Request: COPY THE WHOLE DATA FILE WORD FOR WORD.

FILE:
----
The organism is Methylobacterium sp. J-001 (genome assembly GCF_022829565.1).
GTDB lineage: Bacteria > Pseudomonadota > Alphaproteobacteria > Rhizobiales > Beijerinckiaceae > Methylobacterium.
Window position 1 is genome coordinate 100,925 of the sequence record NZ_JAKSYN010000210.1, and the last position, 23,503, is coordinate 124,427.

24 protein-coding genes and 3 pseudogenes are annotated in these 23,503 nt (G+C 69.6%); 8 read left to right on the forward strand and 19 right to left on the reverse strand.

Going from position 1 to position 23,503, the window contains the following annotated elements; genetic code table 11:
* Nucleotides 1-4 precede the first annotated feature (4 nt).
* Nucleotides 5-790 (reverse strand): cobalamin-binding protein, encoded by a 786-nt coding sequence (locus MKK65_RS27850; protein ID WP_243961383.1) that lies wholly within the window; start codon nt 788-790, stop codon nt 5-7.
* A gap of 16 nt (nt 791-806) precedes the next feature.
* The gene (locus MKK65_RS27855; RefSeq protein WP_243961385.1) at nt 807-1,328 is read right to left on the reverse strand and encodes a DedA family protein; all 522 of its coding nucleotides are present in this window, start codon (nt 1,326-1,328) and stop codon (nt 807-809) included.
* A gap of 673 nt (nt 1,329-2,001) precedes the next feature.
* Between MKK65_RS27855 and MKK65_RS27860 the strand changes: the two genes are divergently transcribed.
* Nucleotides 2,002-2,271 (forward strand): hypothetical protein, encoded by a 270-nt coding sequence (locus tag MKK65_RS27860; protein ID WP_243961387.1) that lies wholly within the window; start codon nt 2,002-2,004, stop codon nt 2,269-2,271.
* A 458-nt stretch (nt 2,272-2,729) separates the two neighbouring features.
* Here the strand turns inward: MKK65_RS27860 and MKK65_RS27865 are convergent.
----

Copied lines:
The organism is Methylobacterium sp. J-001 (genome assembly GCF_022829565.1).
GTDB lineage: Bacteria > Pseudomonadota > Alphaproteobacteria > Rhizobiales > Beijerinckiaceae > Methylobacterium.
Window position 1 is genome coordinate 100,925 of the sequence record NZ_JAKSYN010000210.1, and the last position, 23,503, is coordinate 124,427.

24 protein-coding genes and 3 pseudogenes are annotated in these 23,503 nt (G+C 69.6%); 8 read left to right on the forward strand and 19 right to left on the reverse strand.

Going from position 1 to position 23,503, the window contains the following annotated elements; genetic code table 11:
* Nucleotides 1-4 precede the first annotated feature (4 nt).
* Nucleotides 5-790 (reverse strand): cobalamin-binding protein, encoded by a 786-nt coding sequence (locus MKK65_RS27850; protein ID WP_243961383.1) that lies wholly within the window; start codon nt 788-790, stop codon nt 5-7.
* A gap of 16 nt (nt 791-806) precedes the next feature.
* The gene (locus MKK65_RS27855; RefSeq protein WP_243961385.1) at nt 807-1,328 is read right to left on the reverse strand and encodes a DedA family protein; all 522 of its coding nucleotides are present in this window, start codon (nt 1,326-1,328) and stop codon (nt 807-809) included.
* A gap of 673 nt (nt 1,329-2,001) precedes the next feature.
* Between MKK65_RS27855 and MKK65_RS27860 the strand changes: the two genes are divergently transcribed.
* Nucleotides 2,002-2,271 (forward strand): hypothetical protein, encoded by a 270-nt coding sequence (locus tag MKK65_RS27860; protein ID WP_243961387.1) that lies wholly within the window; start codon nt 2,002-2,004, stop codon nt 2,269-2,271.
* A 458-nt stretch (nt 2,272-2,729) separates the two neighbouring features.
* Here the strand turns inward: MKK65_RS27860 and MKK65_RS27865 are convergent.